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Village Supermarkets may bring ShopRite to Atlantic City

Village Supermarkets may bring ShopRite to Atlantic City

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ATLANTIC CITY — A ShopRite supermarket may be built here soon, bringing about 125 jobs to the resort, with the help of the Casino Reinvestment Development Authority.

The CRDA voted Tuesday to make Village Supermarkets both the developer and operator of a 40,000-square-foot store to be built on land it owns at Baltic and Indiana avenues.

Village Supermarkets owns 30 ShopRites, including in Absecon, Egg Harbor Township and Somers Point.

On Wednesday the CRDA was expected to start negotiating with the company on what subsidies it will ask for to help it build and run the store, officials said.

“Village decided because of our synergy with the community in and around Atlantic City, there might be a lot of value added for us,” said Daniel J. McCarthy, the attorney representing the company.

McCarthy said it would cost about $13.5 million to build the supermarket, and that the store would lose about $115,000 a year on estimated annual sales of $22 million.

But he said the $22 million is a general estimate, and the company is doing more research and believes it may be able to sell more than that at the Atlantic City location.

That would reduce or eliminate the annual loss, he said.

The project may qualify for federal New Markets Tax Credits to help fund it, said Atif Bostic, executive director of the CRDA’s consultant on the project, Uplift Solutions.

It’s what residents asked for at several community meetings held by CRDA and Uplift, said 3rd Ward Councilman Kaleem Shabazz.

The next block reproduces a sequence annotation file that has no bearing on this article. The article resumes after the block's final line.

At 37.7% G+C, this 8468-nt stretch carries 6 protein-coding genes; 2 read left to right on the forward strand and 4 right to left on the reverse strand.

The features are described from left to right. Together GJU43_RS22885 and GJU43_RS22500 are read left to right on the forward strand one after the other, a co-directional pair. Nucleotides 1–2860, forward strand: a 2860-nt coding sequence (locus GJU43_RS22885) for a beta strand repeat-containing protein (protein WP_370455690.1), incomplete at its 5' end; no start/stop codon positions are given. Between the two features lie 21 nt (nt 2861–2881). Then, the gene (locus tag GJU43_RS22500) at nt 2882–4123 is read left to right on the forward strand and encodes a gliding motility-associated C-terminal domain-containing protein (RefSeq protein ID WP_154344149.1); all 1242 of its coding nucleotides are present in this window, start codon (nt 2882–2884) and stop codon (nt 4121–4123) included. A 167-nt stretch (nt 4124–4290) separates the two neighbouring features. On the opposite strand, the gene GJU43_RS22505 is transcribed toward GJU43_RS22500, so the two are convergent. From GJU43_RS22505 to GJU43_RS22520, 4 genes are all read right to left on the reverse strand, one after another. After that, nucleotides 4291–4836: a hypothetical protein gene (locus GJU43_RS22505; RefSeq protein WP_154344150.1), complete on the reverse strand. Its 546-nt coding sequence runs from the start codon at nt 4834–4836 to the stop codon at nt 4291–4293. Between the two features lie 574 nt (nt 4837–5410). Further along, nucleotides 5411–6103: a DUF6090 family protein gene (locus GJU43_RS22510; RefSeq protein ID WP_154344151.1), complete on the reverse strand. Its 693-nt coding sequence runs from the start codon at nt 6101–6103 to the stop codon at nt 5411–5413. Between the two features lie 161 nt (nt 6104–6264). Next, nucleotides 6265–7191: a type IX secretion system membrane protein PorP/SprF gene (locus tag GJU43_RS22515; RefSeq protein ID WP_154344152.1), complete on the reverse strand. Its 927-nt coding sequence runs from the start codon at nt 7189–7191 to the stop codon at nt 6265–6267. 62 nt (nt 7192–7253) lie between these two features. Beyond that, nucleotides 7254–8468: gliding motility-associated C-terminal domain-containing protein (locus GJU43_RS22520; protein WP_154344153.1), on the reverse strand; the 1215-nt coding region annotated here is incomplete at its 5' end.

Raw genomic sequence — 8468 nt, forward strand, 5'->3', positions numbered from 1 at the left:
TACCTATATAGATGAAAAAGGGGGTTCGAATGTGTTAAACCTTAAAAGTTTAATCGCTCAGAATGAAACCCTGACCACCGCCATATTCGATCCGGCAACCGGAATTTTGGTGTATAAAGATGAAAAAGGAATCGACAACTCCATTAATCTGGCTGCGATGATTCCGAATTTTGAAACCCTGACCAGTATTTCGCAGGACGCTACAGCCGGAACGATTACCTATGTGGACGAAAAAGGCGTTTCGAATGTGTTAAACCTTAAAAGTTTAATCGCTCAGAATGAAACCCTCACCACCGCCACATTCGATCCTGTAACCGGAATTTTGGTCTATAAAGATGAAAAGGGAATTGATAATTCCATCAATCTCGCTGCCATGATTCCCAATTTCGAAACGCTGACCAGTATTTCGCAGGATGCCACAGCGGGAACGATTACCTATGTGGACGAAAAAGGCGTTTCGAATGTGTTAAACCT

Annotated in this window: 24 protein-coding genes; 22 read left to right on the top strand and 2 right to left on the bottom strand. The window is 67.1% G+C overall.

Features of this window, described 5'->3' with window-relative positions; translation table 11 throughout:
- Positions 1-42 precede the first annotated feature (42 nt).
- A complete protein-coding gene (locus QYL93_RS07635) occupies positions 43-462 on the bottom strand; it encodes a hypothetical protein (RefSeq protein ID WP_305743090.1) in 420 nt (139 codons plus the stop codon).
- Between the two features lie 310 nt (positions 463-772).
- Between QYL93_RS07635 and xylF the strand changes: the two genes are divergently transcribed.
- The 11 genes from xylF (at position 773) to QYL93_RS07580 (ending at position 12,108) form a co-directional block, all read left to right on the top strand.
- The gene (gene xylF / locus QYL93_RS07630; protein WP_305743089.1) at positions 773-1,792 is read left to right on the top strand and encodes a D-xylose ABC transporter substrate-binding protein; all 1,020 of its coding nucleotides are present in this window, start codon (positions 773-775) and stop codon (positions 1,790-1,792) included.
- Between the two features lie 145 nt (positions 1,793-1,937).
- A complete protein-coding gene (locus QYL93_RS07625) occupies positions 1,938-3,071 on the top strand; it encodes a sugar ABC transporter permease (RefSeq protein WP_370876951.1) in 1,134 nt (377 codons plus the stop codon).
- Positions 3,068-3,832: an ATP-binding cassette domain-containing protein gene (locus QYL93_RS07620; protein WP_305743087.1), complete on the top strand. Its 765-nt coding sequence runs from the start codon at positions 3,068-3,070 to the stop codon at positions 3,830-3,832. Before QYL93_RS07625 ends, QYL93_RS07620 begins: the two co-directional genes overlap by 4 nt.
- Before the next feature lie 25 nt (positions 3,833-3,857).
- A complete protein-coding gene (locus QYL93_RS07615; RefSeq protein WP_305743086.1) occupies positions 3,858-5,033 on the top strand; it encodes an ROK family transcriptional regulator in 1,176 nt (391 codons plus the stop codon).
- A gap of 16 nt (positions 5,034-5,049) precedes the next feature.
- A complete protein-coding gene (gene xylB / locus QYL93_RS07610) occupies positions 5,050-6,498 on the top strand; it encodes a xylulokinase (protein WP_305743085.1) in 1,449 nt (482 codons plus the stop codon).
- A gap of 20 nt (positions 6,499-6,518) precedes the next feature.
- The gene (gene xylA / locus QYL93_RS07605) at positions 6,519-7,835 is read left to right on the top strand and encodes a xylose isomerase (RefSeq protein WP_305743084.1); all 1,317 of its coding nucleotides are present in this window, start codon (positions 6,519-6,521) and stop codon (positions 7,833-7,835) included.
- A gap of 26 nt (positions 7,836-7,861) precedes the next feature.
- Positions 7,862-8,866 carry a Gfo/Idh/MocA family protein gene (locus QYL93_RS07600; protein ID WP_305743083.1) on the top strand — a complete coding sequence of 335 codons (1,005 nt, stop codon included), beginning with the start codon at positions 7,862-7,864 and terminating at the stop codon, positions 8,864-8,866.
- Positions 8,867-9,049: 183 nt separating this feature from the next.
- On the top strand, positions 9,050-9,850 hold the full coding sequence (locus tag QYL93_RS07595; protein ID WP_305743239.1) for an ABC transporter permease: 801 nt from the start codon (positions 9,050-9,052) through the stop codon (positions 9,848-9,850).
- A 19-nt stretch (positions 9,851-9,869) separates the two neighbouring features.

“They are not food experts but consumers. They know what they need, know what they want,” Shabazz said. “Their consensus was they wanted a ShopRite.”

Village Supermarkets was the only developer or operator to respond fully to a request for proposals on the project, said CRDA Executive Director Matt Doherty.

Atlantic City has been identified as a food desert for many years, Doherty said. The state’s transition report on Atlantic City, co-authored by Jim Johnson, special counsel to Gov. Phil Murphy, stressed the need for a full-service grocery store.

Board Vice Chairman Richard Tolson said the Village RFP includes job training.

“Seventy-five percent of the permanent jobs will go to low- or unskilled workers. There will be job training for Atlantic City residents,” Tolson said. “These are all concerns we’ve heard here before, proactively being addressed in this proposal.”

CRDA Chairman Bob Mulcahy said 89% of employees would be covered by collective bargaining units and paid a living wage with paid vacation, sick and personal days, and health coverage.

Board member Ed Gant said he was concerned there was only one applicant, even if it is ShopRite, “by far the Cadillac grocery store.”

But Mayor Frank Gilliam Jr. said it’s the best outcome for the city.

“To have ShopRite say it’s willing to be in the City of Atlantic City sends a deeper ripple effect than we can imagine,” Gilliam said. “It’s something the community has wanted for a long, long time. The community should have a right to have a supermarket to eat and live in dignity.”

McCarthy said the store should take about 13 months to build from the time the first shovel goes into the ground. He also assured questioners the store would have security inside and outside.

“We will use all the technology we use in all our other operations,” McCarthy said.

Contact: 609-272-7219

Twitter @MichelleBPost

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Staff Writer

In my first job after college got paid to read the New York Times and summarize articles for an early online data base. First reporting job was with The Daily Record in Parsippany. I have also worked in nonprofits, and have been with The Press since 1990.

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